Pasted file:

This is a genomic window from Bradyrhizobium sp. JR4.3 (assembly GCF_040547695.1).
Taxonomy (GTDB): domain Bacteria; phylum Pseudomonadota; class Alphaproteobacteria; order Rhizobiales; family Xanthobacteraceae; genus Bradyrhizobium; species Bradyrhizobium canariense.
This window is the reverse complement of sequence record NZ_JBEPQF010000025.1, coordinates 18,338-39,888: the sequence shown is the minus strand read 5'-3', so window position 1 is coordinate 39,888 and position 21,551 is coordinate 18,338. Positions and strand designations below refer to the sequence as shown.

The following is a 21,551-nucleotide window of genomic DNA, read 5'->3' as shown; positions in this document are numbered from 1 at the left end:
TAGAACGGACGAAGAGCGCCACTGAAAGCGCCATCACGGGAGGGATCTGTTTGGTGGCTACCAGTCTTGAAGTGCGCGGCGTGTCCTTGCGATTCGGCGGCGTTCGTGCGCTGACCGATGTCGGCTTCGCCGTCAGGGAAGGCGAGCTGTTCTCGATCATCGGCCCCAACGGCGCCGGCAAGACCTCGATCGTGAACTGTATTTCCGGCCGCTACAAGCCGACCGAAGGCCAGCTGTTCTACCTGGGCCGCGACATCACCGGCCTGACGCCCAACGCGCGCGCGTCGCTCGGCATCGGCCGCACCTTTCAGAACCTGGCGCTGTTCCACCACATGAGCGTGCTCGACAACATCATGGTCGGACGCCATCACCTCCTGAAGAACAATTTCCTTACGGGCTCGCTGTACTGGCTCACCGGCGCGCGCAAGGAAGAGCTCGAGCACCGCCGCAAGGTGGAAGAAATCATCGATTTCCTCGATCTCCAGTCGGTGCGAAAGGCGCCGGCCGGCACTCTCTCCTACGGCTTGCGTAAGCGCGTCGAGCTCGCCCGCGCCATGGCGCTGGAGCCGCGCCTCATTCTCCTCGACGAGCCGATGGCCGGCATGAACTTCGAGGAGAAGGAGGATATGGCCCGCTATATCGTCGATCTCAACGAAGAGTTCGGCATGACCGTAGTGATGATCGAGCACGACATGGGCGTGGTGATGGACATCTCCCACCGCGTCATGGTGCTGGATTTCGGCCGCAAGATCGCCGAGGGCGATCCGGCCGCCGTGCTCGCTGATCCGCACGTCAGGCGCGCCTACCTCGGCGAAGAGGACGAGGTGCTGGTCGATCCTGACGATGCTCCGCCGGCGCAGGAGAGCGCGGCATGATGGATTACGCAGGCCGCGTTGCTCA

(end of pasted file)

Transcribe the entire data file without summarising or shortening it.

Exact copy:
This is a genomic window from Bradyrhizobium sp. JR4.3 (assembly GCF_040547695.1).
Taxonomy (GTDB): domain Bacteria; phylum Pseudomonadota; class Alphaproteobacteria; order Rhizobiales; family Xanthobacteraceae; genus Bradyrhizobium; species Bradyrhizobium canariense.
This window is the reverse complement of sequence record NZ_JBEPQF010000025.1, coordinates 18,338-39,888: the sequence shown is the minus strand read 5'-3', so window position 1 is coordinate 39,888 and position 21,551 is coordinate 18,338. Positions and strand designations below refer to the sequence as shown.

The following is a 21,551-nucleotide window of genomic DNA, read 5'->3' as shown; positions in this document are numbered from 1 at the left end:
TAGAACGGACGAAGAGCGCCACTGAAAGCGCCATCACGGGAGGGATCTGTTTGGTGGCTACCAGTCTTGAAGTGCGCGGCGTGTCCTTGCGATTCGGCGGCGTTCGTGCGCTGACCGATGTCGGCTTCGCCGTCAGGGAAGGCGAGCTGTTCTCGATCATCGGCCCCAACGGCGCCGGCAAGACCTCGATCGTGAACTGTATTTCCGGCCGCTACAAGCCGACCGAAGGCCAGCTGTTCTACCTGGGCCGCGACATCACCGGCCTGACGCCCAACGCGCGCGCGTCGCTCGGCATCGGCCGCACCTTTCAGAACCTGGCGCTGTTCCACCACATGAGCGTGCTCGACAACATCATGGTCGGACGCCATCACCTCCTGAAGAACAATTTCCTTACGGGCTCGCTGTACTGGCTCACCGGCGCGCGCAAGGAAGAGCTCGAGCACCGCCGCAAGGTGGAAGAAATCATCGATTTCCTCGATCTCCAGTCGGTGCGAAAGGCGCCGGCCGGCACTCTCTCCTACGGCTTGCGTAAGCGCGTCGAGCTCGCCCGCGCCATGGCGCTGGAGCCGCGCCTCATTCTCCTCGACGAGCCGATGGCCGGCATGAACTTCGAGGAGAAGGAGGATATGGCCCGCTATATCGTCGATCTCAACGAAGAGTTCGGCATGACCGTAGTGATGATCGAGCACGACATGGGCGTGGTGATGGACATCTCCCACCGCGTCATGGTGCTGGATTTCGGCCGCAAGATCGCCGAGGGCGATCCGGCCGCCGTGCTCGCTGATCCGCACGTCAGGCGCGCCTACCTCGGCGAAGAGGACGAGGTGCTGGTCGATCCTGACGATGCTCCGCCGGCGCAGGAGAGCGCGGCATGATGGATTACGCAGGCCGCGTTGCTCA